A WOMAN walked hurriedly out of a bank in Jalan Yong Shook Lin in Petaling Jaya, entered her car and drove away after she heard an announcement to remove her vehicle through a loudspeaker from outside the building.
The “voice” was that of a Petaling Jaya City Council (MBPJ) enforcement officer reading out the vehicle number plate and made a precise description of the car committing the traffic offence.
The enforcement officer was seated on the 22nd floor of Menara MBPJ’s Command Centre and she could zoom in to look at the vehicles from her control panel at the centre.
The objective of the exercise is not to stalk motorists but to ensure safety and traffic order in the city.
Since February this year, the MBPJ paired its closed-circuit television (CCTV) with loudspeakers at 12 locations along the one-way-loop (OWL) in Section 52 in a move to provide better surveillance and traffic management in the area.
Motorists must strictly park at designated parking bays because MBPJ is now able to observe in real time and make announce-ments via loudspeakers directing motorists to repark their vehicles.
If the directive is ignored, the enforcement officers will issue either a summon, clamp or tow the vehicle away.
The CCTV is monitored 24 hours by council officers.
The CCTV speakers are located near Affin Bank in Jalan Yong Shook Lin, Amcorp Mall in Jalan Timur, The Art Gallery in Jalan Utara, St. Paul Church in Jalan Utara, Hotel Armada in Jalan Utara, PJ Hilton in Jalan Barat, LRT Asia Jaya in Jalan Utara, Taman Jaya in Jalan Timur, Bulatan Sultan in Jalan Sultan, SK Sri Petaling in Jalan Utara, SMK Bukit Bintang in Jalan Utara and Wisma Yan in Jalan Selangor.
Petaling Jaya mayor Datuk Mohd Azizi Mohd Zain said the method was effective in reducing traffic offences in one of the busiest commercial areas in the city.
“Our statistics show that 85% of the drivers will immediately remove their vehicles once they hear their vehicle number plates announced through the loudspeaker. If we can’t see the number plate from our control centre due to obstruction, we will then describe the colour of the vehicle, model and where it is parked.
“Since February this year, we have made announcements through the loudspeakers for over 1,570 vehicles that obstructed traffic. Out of this, 1,295 vehicles left the spots within a few minutes of hearing the announcement,” he said.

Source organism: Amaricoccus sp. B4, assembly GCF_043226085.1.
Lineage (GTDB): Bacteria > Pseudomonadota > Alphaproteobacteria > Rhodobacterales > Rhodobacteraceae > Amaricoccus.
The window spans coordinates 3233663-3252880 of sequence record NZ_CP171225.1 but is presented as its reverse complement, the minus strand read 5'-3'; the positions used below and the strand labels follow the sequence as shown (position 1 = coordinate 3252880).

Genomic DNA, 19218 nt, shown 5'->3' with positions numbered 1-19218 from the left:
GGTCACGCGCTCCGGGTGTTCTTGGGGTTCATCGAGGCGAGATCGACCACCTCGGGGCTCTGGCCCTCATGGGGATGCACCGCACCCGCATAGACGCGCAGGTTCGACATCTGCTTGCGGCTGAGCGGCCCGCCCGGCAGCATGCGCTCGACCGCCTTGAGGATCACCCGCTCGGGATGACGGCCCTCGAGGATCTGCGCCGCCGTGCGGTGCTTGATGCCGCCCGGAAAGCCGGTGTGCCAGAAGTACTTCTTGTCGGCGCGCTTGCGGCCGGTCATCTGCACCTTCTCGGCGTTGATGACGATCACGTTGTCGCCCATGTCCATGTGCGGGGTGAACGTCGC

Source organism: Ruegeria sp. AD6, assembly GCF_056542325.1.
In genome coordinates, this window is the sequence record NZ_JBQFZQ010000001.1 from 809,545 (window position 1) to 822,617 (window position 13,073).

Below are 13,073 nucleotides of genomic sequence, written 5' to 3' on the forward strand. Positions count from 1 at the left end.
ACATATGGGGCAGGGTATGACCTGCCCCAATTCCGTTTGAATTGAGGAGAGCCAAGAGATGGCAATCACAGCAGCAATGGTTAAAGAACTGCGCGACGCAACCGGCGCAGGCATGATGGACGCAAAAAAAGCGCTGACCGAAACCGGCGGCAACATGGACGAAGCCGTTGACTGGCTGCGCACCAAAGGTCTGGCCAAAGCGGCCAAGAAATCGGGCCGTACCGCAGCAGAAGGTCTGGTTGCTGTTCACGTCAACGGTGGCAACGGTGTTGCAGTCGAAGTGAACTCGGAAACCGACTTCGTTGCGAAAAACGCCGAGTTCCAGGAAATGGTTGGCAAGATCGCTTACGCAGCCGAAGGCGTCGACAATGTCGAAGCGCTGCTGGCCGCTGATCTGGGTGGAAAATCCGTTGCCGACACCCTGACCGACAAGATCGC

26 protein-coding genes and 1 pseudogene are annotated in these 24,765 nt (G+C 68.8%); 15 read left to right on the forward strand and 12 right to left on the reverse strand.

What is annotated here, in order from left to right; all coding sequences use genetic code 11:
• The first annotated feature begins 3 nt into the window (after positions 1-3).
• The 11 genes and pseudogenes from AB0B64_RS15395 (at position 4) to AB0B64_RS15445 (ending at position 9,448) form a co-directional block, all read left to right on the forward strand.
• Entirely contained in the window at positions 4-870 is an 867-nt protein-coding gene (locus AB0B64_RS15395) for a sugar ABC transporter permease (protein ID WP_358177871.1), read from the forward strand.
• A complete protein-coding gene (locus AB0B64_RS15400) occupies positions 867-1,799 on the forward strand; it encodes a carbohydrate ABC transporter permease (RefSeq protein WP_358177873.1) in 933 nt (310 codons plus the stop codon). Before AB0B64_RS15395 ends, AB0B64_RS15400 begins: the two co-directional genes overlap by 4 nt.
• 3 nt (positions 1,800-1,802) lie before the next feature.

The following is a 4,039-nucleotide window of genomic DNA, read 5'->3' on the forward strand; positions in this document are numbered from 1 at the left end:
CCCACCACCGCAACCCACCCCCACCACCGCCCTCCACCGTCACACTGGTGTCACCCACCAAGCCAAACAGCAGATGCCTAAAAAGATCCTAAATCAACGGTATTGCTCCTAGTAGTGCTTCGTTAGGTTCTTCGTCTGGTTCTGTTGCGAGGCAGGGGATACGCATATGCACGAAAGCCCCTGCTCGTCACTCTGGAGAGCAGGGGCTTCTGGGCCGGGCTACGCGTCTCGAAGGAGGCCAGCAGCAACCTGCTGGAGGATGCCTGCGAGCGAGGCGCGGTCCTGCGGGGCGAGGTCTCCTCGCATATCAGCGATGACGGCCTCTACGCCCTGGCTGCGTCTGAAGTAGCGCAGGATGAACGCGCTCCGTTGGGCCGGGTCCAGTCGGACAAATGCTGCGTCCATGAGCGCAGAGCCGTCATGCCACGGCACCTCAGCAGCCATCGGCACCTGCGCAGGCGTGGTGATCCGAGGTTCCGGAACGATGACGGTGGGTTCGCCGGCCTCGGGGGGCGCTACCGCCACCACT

The process involved the council to first view the roads in real-time through the CCTV from the command centre at Menara MBPJ.
When they spot a vehicle blocking traffic, an announcement would be made from the control centre via the loudspeakers to repark the car.
“The announcement is loud and clear and you can’t miss it. This method has been very effective and has reduced the numbers of traffic offenders drastically. Regulars to PJ New Town are familiar with our announcements. In fact, the number of traffic offenders in PJ New Town has reduced too,” he said.
During StarMetro’s exclusive interview with the mayor at the command centre, the officers were busy observing the traffic situation. They showed the technology’s ability to zoom into the vehicle and to get a high definition view of the vehicle road tax.
The mayor said the idea to use the speakers were made following a visit to Bandung, Indonesia.
“We saw the effectiveness of this method in Bandung and we decided to implement it in Petaling Jaya. Our 12 CCTVs with loudspeakers cover public spaces, commercial areas and outside some schools in Section 52,” he said.
The CCTV speaker is part of the council’s Smart PJ programme to beef up safety in the city.
The mayor said he welcomed Petaling Jaya OCPD Asst Comm Mohd Zani Che Din's idea to link more council CCTVs with the police for security and road safety purposes.
“We have about 120 cameras currently linked with the police. Incidents such as snatch thefts and accidents are also recorded on the CCTV cameras.
“We are always ready to assist the police to make the city a better and safer place for the people,” said Mohd Aziz, adding that the council planned to expand the CCTV with speaker system to more commercial areas such as Section 14.
“We will consider expanding this system to areas where traffic obstruction is rampant such as the Section 14 business area. In future, we also want to be able to link any important announcement such as flash floods using this system,” he said.
The mayor hoped to introduce limited parking at busy business areas such as Section 52 to ease the problem of double parking.
“We do not want people to hog parking bays. We may limit parking hours to maximum three hours. This will provide others an opportunity to park and business premises could rent bays from us if they want,” he said.
So far this year, in Section 52 alone, the council’s enforcement unit clamped 1,100 cars and towed 45 vehicles away.
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